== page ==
Monday, March 16, 2015

Kindness goes a long way -- all the way to the United States

One might rightly ask, then (see yesterday's post) how it was that Marash Girl's family was still in Marash in 1919 and 1920, after all the Armenians had been driven out of the city to their death?  Another story of the kindness of their Muslim neighbors.

As Grandpa Peter told it, the muhajjirs that lived next door would warn his mother Yepros when the Turkish gendarmes were planning to scour the neighborhood clean --  clean of Armenians, that is -- warn Yepros to leave her home and move to an Armenian neighborhood that had already been "cleaned out".  The family would stay there until the neighbors -- the muhajjirs -- alerted them that the coast was clear, that they could return to their home, that the gendarmes had left Kumbet (their neighborhood in Marash).

1 comment:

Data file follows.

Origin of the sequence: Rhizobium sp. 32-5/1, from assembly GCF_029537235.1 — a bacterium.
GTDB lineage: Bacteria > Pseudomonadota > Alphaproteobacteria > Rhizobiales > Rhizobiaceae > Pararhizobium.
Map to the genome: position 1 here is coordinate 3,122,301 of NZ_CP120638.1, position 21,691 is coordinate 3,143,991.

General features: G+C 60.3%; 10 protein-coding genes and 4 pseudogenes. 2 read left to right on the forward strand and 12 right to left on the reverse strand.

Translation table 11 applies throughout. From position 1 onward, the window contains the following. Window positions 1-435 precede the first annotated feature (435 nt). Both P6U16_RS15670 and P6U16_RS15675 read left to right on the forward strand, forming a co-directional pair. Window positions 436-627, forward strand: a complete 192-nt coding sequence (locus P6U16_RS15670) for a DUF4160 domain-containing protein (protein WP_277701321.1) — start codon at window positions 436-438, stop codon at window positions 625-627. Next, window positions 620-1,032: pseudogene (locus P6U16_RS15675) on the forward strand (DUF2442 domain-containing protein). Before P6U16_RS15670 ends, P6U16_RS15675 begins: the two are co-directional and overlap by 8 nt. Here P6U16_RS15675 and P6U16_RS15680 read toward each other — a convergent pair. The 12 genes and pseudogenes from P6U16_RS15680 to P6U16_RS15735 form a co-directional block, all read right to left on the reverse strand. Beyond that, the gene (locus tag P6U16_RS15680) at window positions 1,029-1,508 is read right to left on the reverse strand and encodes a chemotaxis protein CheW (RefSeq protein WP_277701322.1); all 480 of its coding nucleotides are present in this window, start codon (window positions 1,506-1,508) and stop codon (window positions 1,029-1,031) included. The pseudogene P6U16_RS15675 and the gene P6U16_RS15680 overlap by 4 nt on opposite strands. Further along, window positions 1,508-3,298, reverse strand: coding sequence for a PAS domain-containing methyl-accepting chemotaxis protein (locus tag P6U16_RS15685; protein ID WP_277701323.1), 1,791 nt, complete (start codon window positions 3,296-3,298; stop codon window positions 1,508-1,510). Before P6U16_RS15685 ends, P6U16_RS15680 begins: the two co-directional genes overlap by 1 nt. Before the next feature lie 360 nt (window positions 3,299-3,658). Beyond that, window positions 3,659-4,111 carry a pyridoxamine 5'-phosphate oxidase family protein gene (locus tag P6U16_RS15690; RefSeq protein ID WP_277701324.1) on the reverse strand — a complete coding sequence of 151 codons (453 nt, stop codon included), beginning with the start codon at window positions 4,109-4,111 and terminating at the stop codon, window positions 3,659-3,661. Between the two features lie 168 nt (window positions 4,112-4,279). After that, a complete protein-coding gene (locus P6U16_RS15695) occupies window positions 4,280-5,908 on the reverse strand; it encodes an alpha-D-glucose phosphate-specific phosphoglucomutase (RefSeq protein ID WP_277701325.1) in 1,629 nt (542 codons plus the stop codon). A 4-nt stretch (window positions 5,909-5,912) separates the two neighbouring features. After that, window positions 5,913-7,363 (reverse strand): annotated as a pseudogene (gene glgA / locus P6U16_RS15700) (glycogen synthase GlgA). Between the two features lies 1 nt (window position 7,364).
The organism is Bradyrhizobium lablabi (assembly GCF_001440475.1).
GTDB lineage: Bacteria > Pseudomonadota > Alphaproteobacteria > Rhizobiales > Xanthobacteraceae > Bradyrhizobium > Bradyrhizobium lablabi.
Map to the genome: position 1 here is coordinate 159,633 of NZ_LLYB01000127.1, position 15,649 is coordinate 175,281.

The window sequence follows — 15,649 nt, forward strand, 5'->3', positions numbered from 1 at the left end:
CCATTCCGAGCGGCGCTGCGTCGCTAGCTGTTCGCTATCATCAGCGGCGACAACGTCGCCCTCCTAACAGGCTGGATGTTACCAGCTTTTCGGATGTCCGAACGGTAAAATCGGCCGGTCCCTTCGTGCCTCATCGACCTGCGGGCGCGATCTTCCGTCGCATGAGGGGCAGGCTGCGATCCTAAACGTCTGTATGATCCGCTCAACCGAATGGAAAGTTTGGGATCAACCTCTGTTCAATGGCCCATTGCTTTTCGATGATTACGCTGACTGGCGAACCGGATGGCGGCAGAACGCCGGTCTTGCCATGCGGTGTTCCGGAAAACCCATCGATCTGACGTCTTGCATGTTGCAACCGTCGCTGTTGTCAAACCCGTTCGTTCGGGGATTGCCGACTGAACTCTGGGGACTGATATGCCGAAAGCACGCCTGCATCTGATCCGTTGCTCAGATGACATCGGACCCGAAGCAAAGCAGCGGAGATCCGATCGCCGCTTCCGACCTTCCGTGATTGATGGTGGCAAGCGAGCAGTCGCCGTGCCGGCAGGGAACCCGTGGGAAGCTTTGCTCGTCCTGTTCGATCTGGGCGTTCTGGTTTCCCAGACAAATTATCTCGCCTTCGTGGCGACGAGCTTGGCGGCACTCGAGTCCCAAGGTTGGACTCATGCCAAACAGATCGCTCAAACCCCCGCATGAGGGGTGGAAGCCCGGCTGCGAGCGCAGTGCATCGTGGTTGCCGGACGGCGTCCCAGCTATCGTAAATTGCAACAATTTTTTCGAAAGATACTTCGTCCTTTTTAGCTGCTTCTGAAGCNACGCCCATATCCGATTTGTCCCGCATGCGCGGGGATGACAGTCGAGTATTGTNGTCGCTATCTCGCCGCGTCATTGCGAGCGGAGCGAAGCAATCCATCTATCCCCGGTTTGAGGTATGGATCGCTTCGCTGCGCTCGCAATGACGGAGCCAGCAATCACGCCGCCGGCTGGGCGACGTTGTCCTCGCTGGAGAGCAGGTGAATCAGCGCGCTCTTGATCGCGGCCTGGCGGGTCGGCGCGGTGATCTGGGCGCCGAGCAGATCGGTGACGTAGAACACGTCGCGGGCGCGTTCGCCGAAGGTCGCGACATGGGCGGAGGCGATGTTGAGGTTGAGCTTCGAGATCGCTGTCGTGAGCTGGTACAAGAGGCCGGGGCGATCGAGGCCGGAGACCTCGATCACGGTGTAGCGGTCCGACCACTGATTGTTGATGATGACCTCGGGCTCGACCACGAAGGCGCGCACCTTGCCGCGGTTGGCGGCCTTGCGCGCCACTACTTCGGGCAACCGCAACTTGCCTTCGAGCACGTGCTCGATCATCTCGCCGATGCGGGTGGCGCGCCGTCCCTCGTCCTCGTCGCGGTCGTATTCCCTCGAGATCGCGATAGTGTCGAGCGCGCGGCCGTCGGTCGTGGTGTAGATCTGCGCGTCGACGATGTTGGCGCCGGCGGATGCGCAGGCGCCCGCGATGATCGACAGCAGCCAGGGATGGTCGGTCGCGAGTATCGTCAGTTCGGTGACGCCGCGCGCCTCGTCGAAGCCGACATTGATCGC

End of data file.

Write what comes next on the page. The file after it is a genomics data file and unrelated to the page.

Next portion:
1. There is a simple explanation for that. The Ottomans had never declared Jihad against the Armenians. The genocide had all the earmarkings of a planned, well organized assault, of 'German Order', if you will. This was in contrast to the 1895 massacre whose rampage began from village to village by the trumpeting of the local imams. This lent religious validity to the slaughter, unlike the one begun in 1915. 'The night of the long knives' led by Hitler in 1936 (?), had its origins in the German planning of 'the year of the scimitar' with the ottomans. This ethnic cleansing abetted long terman German foreign policy whose dream of a Berlin to Baghdad railway line would course through the territory of those pesky Armenians. German connivance in the genocide could only strenghtenin their position with The Young Turks to realize Bismarck's long held foreign policy objective.